You likely already have antivirus software on your computer. But what about your phone? If you use your phone regularly to browse online, manage finances, or just for messaging, you need to ensure your data is secure. Here are some free tools you can use to protect your Android.
You might have already heard that it’s important to use different passwords for different websites. That way, if a website is breached and someone gets a hold of your password for one website, they won’t be able to get into all of your accounts. It’s a pain, but having a single password for everything means that one compromised password puts your accounts at risk.
A manager will generate passwords, store them, and can even automatically change passwords for you. It uses two-factor authentication and local encryption, meaning data is encrypted and decrypted on your device. LastPass is available as a browser extension.
One of the most effective ways to protect yourself online is to use a VPN (virtual private network) service. VPNs work by encrypting all the data that is sent to and from your phone. They also cloak your real IP address, as you are being routed through the IP address of the VPN server you’re using.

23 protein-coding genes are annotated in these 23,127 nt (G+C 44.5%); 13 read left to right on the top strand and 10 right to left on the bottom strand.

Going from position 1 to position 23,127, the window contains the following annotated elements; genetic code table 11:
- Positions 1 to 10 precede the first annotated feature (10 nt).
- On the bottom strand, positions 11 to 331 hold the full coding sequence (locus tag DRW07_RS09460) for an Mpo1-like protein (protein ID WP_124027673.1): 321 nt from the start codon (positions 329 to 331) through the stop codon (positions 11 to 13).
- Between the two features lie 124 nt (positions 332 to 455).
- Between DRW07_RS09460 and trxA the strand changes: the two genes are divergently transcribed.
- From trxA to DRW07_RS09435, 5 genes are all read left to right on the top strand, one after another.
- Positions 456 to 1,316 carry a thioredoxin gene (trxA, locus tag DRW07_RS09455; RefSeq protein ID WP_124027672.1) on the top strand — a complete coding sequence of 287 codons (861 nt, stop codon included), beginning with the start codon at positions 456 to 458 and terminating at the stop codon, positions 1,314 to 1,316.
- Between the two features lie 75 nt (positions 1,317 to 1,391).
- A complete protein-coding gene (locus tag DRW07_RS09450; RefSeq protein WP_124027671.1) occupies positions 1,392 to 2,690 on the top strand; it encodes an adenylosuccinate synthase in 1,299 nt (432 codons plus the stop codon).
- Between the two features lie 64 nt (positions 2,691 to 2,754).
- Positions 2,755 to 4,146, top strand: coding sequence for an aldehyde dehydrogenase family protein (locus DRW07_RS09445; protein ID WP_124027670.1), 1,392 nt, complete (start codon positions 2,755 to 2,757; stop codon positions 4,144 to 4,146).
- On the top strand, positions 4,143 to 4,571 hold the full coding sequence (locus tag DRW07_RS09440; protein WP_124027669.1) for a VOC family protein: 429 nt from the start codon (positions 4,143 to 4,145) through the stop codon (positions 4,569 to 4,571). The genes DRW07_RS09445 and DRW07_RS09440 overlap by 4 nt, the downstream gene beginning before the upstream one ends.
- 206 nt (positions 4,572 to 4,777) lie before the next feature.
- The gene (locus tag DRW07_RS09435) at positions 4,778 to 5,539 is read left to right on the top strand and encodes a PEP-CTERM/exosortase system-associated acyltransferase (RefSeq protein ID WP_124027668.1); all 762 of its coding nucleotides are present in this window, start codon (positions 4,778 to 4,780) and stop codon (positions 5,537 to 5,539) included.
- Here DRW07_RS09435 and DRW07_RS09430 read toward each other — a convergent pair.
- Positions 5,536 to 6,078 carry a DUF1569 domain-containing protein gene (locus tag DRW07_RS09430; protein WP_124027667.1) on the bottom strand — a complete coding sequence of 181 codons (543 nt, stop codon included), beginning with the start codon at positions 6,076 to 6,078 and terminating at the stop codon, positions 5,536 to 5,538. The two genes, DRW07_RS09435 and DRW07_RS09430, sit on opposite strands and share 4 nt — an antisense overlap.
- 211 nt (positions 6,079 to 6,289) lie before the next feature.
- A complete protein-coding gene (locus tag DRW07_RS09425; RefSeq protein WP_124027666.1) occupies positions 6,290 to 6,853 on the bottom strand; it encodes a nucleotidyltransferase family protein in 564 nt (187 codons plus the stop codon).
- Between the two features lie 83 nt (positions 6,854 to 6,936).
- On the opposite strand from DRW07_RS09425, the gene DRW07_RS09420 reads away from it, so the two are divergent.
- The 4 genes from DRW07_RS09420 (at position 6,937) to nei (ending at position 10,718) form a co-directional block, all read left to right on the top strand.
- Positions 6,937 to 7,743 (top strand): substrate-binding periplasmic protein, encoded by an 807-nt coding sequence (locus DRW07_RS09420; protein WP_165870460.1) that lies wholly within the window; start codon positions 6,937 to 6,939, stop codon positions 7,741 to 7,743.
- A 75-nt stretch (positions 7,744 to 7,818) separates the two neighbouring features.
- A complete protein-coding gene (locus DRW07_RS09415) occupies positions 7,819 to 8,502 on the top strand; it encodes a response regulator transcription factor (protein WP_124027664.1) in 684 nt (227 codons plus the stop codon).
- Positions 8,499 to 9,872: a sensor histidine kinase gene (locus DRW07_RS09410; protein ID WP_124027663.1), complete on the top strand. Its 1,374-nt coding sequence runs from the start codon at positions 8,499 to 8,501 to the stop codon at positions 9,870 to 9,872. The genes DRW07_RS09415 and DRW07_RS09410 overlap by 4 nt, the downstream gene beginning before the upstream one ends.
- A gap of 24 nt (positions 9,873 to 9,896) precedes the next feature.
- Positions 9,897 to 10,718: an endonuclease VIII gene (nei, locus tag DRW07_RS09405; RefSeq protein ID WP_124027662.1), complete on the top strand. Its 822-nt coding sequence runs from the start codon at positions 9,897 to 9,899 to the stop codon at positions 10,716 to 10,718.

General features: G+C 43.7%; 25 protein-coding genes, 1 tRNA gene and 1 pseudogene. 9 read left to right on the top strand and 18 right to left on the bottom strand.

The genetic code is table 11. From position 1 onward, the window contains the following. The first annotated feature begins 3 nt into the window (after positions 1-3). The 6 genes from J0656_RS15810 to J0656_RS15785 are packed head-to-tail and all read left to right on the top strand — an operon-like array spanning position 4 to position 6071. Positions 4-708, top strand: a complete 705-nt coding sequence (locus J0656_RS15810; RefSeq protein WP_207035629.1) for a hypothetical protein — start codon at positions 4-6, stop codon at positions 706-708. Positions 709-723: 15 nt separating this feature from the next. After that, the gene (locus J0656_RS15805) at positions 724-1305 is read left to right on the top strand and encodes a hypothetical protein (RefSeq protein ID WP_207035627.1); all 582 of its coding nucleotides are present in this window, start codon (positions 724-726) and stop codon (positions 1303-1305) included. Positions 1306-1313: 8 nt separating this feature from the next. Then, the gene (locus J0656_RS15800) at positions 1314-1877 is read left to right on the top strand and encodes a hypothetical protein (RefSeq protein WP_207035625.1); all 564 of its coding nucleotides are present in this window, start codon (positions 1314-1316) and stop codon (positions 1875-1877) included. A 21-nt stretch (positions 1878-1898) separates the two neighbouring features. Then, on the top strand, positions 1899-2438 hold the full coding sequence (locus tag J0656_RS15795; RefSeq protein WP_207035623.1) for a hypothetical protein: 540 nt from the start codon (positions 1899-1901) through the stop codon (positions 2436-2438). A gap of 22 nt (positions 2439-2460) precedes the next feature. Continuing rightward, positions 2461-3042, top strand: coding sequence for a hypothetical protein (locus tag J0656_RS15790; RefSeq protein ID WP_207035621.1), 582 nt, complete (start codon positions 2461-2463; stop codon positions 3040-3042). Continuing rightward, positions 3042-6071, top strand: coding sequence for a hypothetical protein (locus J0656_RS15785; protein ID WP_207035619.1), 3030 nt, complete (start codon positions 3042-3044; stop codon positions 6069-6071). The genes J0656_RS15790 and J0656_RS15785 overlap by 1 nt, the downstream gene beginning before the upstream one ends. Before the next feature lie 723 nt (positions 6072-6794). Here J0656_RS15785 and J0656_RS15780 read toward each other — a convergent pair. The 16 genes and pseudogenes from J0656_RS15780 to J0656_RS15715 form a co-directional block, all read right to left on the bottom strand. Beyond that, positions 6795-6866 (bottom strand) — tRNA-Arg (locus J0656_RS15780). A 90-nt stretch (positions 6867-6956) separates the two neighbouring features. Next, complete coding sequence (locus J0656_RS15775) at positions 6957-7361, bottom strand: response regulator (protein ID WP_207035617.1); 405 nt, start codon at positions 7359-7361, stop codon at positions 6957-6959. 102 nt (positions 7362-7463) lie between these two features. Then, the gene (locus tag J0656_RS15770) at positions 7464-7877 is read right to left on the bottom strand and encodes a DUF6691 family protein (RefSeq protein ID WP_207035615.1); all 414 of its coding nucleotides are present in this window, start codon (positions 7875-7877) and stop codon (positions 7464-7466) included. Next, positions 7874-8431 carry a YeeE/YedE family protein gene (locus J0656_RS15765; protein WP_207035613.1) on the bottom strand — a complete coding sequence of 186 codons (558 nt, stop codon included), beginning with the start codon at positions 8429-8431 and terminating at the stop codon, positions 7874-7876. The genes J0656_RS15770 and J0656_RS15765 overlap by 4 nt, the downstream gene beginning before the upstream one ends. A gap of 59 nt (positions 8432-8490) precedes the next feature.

There are a wealth of free VPNs out there now. Browse this list of the top free VPNs for Android to help you choose. If you take security seriously, vpnMentor also ranks the best VPNs overall, including ones you pay for.
End-to-end encryption is fast becoming the standard across messaging platforms. Even WhatsApp and LINE have caught on. But encryption for messengers isn’t enough anymore– WhatsApp, for example, is owned by Facebook, which collects and sells user data.
For real security, you want a messenger like Signal, which is open-source and doesn’t store logs or metadata. They use peer-reviewed cryptographic protocols, and being open-source means anyone can check the code and ensure its security.
Most browsers send information about your browsing history to their parent company. Browsing history can be bundled and sold. If you’re using Google Chrome, for example, Google knows a lot about you by now.
Tor browser, run by the non-profit Tor Project, isolates each website you visit so third-party advertisers can’t track you. It triple-encrypts your data, and also deletes cookies and your browsing history after you finish a session.
Tor won’t replace a VPN, but it does anonymize your browsing.
Browser Extension for Encryption
If you aren’t interested in switching browsers, there’s still an easy tool you can use to strengthen security on your Android.
To ensure that you’re always accessing secure webpages that use encryption mechanisms, try a browser extension like HTTPS Everywhere. This automatically switches websites using “http” to the secure “HTTPS.” It was developed by Tor Project and Electronic Frontier Foundation.